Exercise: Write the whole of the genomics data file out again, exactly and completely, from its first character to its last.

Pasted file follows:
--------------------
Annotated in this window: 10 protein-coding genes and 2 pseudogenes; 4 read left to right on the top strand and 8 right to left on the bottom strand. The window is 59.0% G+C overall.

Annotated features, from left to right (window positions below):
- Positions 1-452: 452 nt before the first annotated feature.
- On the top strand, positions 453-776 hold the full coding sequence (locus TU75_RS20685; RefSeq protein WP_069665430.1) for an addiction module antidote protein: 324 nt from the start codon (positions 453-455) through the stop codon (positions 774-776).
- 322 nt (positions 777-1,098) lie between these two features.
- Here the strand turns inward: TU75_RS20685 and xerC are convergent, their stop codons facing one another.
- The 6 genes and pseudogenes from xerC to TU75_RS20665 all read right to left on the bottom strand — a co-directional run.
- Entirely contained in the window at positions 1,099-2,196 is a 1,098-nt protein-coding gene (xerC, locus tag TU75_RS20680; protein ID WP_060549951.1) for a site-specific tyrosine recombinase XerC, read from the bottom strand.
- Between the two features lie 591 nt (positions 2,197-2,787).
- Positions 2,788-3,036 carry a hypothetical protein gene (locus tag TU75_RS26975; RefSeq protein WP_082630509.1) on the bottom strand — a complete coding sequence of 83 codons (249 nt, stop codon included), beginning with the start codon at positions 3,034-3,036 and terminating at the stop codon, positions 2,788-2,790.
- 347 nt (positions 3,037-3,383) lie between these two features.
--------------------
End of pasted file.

Annotated in this window: 10 protein-coding genes and 2 pseudogenes; 4 read left to right on the top strand and 8 right to left on the bottom strand. The window is 59.0% G+C overall.

Annotated features, from left to right (window positions below):
- Positions 1-452: 452 nt before the first annotated feature.
- On the top strand, positions 453-776 hold the full coding sequence (locus TU75_RS20685; RefSeq protein WP_069665430.1) for an addiction module antidote protein: 324 nt from the start codon (positions 453-455) through the stop codon (positions 774-776).
- 322 nt (positions 777-1,098) lie between these two features.
- Here the strand turns inward: TU75_RS20685 and xerC are convergent, their stop codons facing one another.
- The 6 genes and pseudogenes from xerC to TU75_RS20665 all read right to left on the bottom strand — a co-directional run.
- Entirely contained in the window at positions 1,099-2,196 is a 1,098-nt protein-coding gene (xerC, locus tag TU75_RS20680; protein ID WP_060549951.1) for a site-specific tyrosine recombinase XerC, read from the bottom strand.
- Between the two features lie 591 nt (positions 2,197-2,787).
- Positions 2,788-3,036 carry a hypothetical protein gene (locus tag TU75_RS26975; RefSeq protein WP_082630509.1) on the bottom strand — a complete coding sequence of 83 codons (249 nt, stop codon included), beginning with the start codon at positions 3,034-3,036 and terminating at the stop codon, positions 2,788-2,790.
- 347 nt (positions 3,037-3,383) lie between these two features.